Officially, NASA has yet to assign LRO a formal cost estimate against which budget performance will be tracked.

NASA’s 2007 budget request, which shows that the agency expects to spend $387.9 million on the LRO mission through launch and the first year of operations, includes the caveat: “Projects in Formulation are not mature in their development process and cost estimates are SUBJECT TO CHANGE as the project matures.”

LRO goes before NASA Administrator Mike Griffin and other members of the space agency’s Program Management Council on May 17 for its confirmation review. Griffin and his associate administrators will then decide whether LRO is ready to proceed into the next, more-intensive phase of mission development.

In preparation for LRO’s upcoming confirmation review, NASA ordered independent cost estimates of the mission.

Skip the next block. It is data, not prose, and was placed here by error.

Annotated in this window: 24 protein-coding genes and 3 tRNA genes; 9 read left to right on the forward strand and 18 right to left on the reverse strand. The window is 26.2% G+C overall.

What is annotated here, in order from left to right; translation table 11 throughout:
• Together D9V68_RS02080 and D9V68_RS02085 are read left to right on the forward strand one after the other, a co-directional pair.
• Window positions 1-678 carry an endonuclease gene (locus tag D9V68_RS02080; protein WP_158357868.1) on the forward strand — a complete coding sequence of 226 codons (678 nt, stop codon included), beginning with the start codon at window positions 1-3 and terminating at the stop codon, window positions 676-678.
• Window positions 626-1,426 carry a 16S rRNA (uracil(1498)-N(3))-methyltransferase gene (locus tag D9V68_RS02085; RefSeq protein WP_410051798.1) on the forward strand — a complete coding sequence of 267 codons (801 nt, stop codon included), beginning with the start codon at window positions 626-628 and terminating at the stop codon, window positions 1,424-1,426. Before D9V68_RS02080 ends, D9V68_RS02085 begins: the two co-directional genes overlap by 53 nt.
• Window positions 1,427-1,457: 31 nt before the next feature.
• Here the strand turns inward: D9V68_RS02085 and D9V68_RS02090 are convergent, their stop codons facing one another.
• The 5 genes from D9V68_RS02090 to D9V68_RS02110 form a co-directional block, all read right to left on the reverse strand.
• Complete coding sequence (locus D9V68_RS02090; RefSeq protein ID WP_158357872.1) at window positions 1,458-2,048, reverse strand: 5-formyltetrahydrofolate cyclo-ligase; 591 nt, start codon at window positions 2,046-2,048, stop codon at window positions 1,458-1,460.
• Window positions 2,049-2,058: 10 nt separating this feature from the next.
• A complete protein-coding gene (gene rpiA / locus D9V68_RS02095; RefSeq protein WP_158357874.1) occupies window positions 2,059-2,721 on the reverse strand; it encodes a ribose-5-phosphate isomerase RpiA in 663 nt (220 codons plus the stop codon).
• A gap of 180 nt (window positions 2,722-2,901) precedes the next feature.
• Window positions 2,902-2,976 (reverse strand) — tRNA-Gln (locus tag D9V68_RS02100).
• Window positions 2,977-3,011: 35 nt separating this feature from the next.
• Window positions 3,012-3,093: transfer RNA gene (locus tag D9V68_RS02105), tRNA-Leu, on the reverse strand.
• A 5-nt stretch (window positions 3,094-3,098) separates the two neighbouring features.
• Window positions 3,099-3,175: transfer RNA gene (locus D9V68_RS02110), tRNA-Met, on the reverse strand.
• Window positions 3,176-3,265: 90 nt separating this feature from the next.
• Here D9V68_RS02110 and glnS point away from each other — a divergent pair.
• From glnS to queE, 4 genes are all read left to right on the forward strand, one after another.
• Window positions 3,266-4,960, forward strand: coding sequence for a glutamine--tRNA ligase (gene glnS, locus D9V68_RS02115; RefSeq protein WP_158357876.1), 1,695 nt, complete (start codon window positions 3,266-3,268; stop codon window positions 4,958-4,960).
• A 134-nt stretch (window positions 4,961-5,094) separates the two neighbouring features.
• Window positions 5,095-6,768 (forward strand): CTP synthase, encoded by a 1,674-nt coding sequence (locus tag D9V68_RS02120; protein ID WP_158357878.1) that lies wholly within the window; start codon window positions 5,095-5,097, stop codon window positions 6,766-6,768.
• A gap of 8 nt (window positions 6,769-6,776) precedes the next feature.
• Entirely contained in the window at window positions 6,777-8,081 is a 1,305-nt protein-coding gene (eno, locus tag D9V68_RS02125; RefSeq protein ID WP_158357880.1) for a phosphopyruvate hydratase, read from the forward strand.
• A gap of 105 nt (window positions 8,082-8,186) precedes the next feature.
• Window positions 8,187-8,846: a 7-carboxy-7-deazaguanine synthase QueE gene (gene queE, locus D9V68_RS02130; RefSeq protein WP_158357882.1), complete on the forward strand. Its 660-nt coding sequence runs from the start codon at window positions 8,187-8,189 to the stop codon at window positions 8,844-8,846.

NASA’s Independent Program Assessment Office, based at Langley Research Center, Hampton, Va., is due to brief Hine April 20 on what it calculated LRO would probably cost. Hine said he was not expecting any unpleasant surprises from the office’s estimate, which he said tracks within several tens of millions of dollars of the estimate LRO managers came up with themselves.

In addition to the independent cost estimates, NASA’s Office of Program Analysis and Evaluation hired former NASA chief engineer Daniel R. Mulville in January to lead a Lunar Robotic Architecture Study that is currently being briefed out to senior NASA managers.

Horowitz said during an April 10 press conference here that he made the switch to an EELV to reduce the technical complexity of the LRO mission and to give the spacecraft team additional weight margin should they need it.

Low lunar orbits of the sort LRO will fly are inherently unstable because of the Moon’s lumpy gravitational field. In order to maintain a steady 50-kilometer mapping altitude, LRO has to carry a lot of fuel for a spacecraft of its size. “In order to maintain orbit but not crash into the Moon, you use a lot of fuel,” Horowitz said.